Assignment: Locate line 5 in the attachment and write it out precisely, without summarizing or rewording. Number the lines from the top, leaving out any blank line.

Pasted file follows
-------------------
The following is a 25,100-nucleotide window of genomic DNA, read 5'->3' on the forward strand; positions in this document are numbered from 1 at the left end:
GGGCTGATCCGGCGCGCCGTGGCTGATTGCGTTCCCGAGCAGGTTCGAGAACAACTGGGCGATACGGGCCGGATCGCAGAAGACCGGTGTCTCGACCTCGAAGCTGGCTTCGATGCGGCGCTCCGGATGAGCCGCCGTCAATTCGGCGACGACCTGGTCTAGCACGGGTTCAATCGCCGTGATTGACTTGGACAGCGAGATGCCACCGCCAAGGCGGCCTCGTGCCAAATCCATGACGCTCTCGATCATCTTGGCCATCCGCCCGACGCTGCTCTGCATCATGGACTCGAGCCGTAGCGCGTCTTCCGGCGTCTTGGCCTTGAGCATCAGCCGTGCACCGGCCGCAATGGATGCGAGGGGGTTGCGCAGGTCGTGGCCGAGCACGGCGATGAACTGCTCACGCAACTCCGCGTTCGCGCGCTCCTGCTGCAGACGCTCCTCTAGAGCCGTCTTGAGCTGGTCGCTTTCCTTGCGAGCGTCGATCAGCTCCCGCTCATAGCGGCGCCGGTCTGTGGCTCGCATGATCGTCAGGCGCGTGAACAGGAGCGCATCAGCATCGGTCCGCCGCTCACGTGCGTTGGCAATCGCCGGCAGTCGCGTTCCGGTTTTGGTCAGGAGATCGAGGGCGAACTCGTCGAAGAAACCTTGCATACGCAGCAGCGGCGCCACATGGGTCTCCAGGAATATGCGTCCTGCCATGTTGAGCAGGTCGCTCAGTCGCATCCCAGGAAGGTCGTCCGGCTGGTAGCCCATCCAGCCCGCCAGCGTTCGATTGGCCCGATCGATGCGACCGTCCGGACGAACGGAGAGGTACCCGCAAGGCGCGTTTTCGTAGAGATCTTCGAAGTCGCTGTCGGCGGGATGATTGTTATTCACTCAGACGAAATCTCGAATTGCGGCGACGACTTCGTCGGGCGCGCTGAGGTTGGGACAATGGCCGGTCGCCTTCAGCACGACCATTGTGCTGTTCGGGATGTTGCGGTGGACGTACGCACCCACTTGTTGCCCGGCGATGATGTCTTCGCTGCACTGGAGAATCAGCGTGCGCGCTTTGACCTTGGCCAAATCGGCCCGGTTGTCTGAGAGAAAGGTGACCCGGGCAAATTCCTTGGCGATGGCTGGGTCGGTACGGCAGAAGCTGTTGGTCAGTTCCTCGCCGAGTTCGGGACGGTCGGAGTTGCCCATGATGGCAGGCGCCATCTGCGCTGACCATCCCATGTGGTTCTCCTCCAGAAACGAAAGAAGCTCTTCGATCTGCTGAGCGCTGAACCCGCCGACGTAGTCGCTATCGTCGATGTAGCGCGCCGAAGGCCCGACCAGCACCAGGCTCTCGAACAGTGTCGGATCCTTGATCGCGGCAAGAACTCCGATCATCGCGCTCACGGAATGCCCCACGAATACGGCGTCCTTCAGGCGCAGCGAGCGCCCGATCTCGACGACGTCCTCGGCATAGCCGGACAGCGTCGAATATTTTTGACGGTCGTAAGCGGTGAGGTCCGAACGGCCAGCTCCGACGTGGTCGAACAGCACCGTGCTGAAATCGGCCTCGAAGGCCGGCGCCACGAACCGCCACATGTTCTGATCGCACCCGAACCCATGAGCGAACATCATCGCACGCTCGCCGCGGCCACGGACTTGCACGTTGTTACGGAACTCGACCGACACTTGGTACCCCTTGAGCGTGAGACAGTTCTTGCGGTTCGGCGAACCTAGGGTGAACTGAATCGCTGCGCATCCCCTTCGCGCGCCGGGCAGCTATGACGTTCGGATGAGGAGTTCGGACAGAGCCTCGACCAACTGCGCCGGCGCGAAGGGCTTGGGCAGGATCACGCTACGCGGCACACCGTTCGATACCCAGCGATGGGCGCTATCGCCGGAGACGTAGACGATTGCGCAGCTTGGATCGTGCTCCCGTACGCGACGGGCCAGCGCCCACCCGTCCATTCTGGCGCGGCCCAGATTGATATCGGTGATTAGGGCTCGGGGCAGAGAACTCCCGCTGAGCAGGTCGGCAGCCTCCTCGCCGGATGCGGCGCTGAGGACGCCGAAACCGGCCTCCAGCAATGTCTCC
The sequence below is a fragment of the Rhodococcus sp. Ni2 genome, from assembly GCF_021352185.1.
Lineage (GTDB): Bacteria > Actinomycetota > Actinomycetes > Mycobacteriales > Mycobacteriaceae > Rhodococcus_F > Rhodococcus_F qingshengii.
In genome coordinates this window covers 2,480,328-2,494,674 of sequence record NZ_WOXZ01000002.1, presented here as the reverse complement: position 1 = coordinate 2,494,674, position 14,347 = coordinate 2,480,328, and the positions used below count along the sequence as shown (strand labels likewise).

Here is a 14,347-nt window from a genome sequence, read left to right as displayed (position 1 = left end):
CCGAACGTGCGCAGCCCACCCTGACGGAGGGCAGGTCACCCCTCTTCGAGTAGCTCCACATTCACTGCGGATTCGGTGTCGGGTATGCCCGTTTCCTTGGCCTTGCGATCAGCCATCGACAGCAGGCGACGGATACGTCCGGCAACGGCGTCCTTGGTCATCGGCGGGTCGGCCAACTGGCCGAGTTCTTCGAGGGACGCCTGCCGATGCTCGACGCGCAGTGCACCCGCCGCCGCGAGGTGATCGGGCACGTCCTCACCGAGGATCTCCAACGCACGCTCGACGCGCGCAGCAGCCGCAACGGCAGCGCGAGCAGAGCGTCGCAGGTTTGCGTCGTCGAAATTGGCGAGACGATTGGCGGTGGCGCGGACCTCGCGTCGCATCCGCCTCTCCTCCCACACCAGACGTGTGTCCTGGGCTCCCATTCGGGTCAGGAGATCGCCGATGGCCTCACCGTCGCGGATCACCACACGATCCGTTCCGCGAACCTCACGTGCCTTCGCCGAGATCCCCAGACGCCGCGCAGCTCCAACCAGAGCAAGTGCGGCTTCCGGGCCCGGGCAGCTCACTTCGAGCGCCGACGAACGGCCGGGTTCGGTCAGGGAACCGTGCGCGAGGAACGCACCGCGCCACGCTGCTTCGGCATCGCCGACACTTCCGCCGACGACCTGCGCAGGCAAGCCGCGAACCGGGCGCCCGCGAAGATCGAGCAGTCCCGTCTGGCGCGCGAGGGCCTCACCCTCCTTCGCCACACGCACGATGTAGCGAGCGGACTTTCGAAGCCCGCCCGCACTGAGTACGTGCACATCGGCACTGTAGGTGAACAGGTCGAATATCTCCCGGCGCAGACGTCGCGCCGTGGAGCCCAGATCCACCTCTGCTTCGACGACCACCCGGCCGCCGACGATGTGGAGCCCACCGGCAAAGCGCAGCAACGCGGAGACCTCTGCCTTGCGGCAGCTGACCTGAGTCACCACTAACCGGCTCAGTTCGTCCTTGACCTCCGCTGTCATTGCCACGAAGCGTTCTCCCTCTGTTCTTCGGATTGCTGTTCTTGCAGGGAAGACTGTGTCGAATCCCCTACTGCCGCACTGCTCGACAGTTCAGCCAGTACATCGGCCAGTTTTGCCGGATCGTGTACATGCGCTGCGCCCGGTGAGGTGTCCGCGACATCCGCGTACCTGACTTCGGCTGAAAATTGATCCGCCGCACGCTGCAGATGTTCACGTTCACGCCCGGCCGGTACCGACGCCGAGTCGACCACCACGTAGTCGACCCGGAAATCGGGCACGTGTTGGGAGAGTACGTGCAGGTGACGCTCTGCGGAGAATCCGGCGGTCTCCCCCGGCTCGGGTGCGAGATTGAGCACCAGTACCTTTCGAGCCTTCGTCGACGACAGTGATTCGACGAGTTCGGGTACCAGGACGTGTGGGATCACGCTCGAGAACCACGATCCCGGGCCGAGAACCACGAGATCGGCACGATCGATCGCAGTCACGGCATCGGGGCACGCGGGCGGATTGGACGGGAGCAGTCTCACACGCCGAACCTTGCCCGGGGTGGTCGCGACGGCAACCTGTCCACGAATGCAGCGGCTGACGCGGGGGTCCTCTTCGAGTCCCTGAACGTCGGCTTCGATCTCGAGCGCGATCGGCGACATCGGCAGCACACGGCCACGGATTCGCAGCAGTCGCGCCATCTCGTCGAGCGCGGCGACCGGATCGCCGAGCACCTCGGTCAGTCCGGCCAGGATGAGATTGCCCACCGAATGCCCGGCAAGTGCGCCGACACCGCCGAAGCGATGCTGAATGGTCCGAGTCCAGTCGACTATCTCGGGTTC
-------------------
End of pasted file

In genome coordinates this window covers 2,480,328-2,494,674 of sequence record NZ_WOXZ01000002.1, presented here as the reverse complement: position 1 = coordinate 2,494,674, position 14,347 = coordinate 2,480,328, and the positions used below count along the sequence as shown (strand labels likewise).